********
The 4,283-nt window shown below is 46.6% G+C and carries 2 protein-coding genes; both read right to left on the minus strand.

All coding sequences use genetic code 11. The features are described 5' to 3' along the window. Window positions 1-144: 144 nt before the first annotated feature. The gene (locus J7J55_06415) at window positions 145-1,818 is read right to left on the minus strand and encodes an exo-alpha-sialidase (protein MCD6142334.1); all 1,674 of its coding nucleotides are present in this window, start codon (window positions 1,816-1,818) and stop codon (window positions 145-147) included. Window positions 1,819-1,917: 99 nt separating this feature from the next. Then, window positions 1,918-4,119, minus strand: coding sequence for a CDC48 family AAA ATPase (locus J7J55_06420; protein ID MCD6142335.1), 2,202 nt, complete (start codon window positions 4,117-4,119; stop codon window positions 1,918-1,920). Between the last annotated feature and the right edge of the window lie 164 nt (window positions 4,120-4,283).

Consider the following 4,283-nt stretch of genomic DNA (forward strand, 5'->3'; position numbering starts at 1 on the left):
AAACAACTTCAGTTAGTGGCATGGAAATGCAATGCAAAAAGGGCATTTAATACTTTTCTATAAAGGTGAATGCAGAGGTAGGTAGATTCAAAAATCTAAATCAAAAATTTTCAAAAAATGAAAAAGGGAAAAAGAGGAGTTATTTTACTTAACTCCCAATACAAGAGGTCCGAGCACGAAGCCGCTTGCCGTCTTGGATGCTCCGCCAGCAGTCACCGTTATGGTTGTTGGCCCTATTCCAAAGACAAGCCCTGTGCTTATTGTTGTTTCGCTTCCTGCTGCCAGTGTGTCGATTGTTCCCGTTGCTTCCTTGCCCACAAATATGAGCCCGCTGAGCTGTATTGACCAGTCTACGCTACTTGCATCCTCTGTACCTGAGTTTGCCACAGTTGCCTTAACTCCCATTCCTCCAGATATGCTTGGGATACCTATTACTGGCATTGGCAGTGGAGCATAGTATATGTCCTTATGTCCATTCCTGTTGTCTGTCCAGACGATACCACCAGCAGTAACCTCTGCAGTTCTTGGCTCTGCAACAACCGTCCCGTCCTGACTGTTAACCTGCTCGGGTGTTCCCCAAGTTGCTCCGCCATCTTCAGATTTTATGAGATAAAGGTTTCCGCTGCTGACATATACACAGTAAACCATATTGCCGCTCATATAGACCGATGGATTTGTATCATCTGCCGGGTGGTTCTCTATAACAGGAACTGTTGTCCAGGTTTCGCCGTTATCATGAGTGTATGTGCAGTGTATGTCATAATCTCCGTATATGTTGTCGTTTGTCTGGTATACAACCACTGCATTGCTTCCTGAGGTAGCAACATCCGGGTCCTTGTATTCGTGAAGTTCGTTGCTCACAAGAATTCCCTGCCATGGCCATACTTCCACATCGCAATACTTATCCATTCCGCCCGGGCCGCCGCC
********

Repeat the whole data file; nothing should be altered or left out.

The 4,283-nt window shown below is 46.6% G+C and carries 2 protein-coding genes; both read right to left on the minus strand.

All coding sequences use genetic code 11. The features are described 5' to 3' along the window. Window positions 1-144: 144 nt before the first annotated feature. The gene (locus J7J55_06415) at window positions 145-1,818 is read right to left on the minus strand and encodes an exo-alpha-sialidase (protein MCD6142334.1); all 1,674 of its coding nucleotides are present in this window, start codon (window positions 1,816-1,818) and stop codon (window positions 145-147) included. Window positions 1,819-1,917: 99 nt separating this feature from the next. Then, window positions 1,918-4,119, minus strand: coding sequence for a CDC48 family AAA ATPase (locus J7J55_06420; protein ID MCD6142335.1), 2,202 nt, complete (start codon window positions 4,117-4,119; stop codon window positions 1,918-1,920). Between the last annotated feature and the right edge of the window lie 164 nt (window positions 4,120-4,283).

Consider the following 4,283-nt stretch of genomic DNA (forward strand, 5'->3'; position numbering starts at 1 on the left):
AAACAACTTCAGTTAGTGGCATGGAAATGCAATGCAAAAAGGGCATTTAATACTTTTCTATAAAGGTGAATGCAGAGGTAGGTAGATTCAAAAATCTAAATCAAAAATTTTCAAAAAATGAAAAAGGGAAAAAGAGGAGTTATTTTACTTAACTCCCAATACAAGAGGTCCGAGCACGAAGCCGCTTGCCGTCTTGGATGCTCCGCCAGCAGTCACCGTTATGGTTGTTGGCCCTATTCCAAAGACAAGCCCTGTGCTTATTGTTGTTTCGCTTCCTGCTGCCAGTGTGTCGATTGTTCCCGTTGCTTCCTTGCCCACAAATATGAGCCCGCTGAGCTGTATTGACCAGTCTACGCTACTTGCATCCTCTGTACCTGAGTTTGCCACAGTTGCCTTAACTCCCATTCCTCCAGATATGCTTGGGATACCTATTACTGGCATTGGCAGTGGAGCATAGTATATGTCCTTATGTCCATTCCTGTTGTCTGTCCAGACGATACCACCAGCAGTAACCTCTGCAGTTCTTGGCTCTGCAACAACCGTCCCGTCCTGACTGTTAACCTGCTCGGGTGTTCCCCAAGTTGCTCCGCCATCTTCAGATTTTATGAGATAAAGGTTTCCGCTGCTGACATATACACAGTAAACCATATTGCCGCTCATATAGACCGATGGATTTGTATCATCTGCCGGGTGGTTCTCTATAACAGGAACTGTTGTCCAGGTTTCGCCGTTATCATGAGTGTATGTGCAGTGTATGTCATAATCTCCGTATATGTTGTCGTTTGTCTGGTATACAACCACTGCATTGCTTCCTGAGGTAGCAACATCCGGGTCCTTGTATTCGTGAAGTTCGTTGCTCACAAGAATTCCCTGCCATGGCCATACTTCCACATCGCAATACTTATCCATTCCGCCCGGGCCGCCGCC